• saintlouisranger

    Who in the world needs 75 Macbook Air want-to-bes? I will not buy first generation hardware ever… This whole category will choke its self off before years end… The very thought of taking a premium product and making it a also-ran is totally ridiculous… To make this product complete all you need to do is bundle it with something practical say, Microsoft Office. Oh, wait, been there done that…

  • sum1

    @santlouisranger are you some kinda apple fanboy? someone has issues with competition. not here to knock apple by any means, great products, but there is room for other players and that is what drives the push of technological boundaries. apples were powered by intel chips last time i checked so even they appreciate intel products. and have you tried win 8 ? metro is a very compelling operating system with an extremely intuitive approach to UI. just because apple hit the tablet niche first doesn’t mean other companies can’t deliver outstanding alternatives.

    • saintlouisranger

      All of your points are well taken… I have been in the computer business for over four decades and the one thing I have seen over and over again — price competition leads to cheaper prices and ultimately shoddy products. I would love to be proven wrong in this case but, Windows based PC manufactures have shot themselves in the foot far too many times. Those same manufactures equate with the old adage, “What we lose in profit, we’ll make up in volume.” With razor thin margins to start with, in a very crowed field, lowering prices on a premium product like a ultrabooks is tantamount to financial suicide. I wish them all good luck… Dollars to doughnuts, my guess — less than 10% will survive this battle. Let the shake out began!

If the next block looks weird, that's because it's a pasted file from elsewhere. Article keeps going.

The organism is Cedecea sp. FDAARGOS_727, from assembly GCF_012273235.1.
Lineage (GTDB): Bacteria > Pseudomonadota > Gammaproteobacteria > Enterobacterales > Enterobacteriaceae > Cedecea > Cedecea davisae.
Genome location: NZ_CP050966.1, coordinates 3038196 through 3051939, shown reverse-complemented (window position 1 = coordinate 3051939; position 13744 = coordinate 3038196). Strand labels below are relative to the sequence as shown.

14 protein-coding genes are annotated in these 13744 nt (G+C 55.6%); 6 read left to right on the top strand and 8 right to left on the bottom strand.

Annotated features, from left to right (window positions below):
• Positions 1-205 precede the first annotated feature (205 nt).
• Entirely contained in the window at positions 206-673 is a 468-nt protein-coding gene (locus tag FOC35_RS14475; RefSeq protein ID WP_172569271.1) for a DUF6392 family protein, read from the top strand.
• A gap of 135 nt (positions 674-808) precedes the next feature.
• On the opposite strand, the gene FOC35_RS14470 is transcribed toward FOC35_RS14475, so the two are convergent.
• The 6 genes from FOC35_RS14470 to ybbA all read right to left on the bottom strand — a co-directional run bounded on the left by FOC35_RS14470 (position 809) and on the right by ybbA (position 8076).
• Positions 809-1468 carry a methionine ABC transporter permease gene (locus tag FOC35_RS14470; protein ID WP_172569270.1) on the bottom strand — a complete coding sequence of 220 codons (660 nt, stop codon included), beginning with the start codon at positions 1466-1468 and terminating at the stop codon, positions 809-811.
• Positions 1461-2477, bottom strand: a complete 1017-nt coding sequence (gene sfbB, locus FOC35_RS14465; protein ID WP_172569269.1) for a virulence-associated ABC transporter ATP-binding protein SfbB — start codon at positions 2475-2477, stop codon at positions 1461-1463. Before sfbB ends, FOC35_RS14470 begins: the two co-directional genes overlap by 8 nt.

• Michael

    Instead of flooding the market with so many models, manufaturers should concentrate on a few, and try to reduce the cost ie giving consumers a cheaper ultrabook. Infact if manufacturers cannot do so, they should merge or collaborate to bring cheaper ultrabooks for consumers.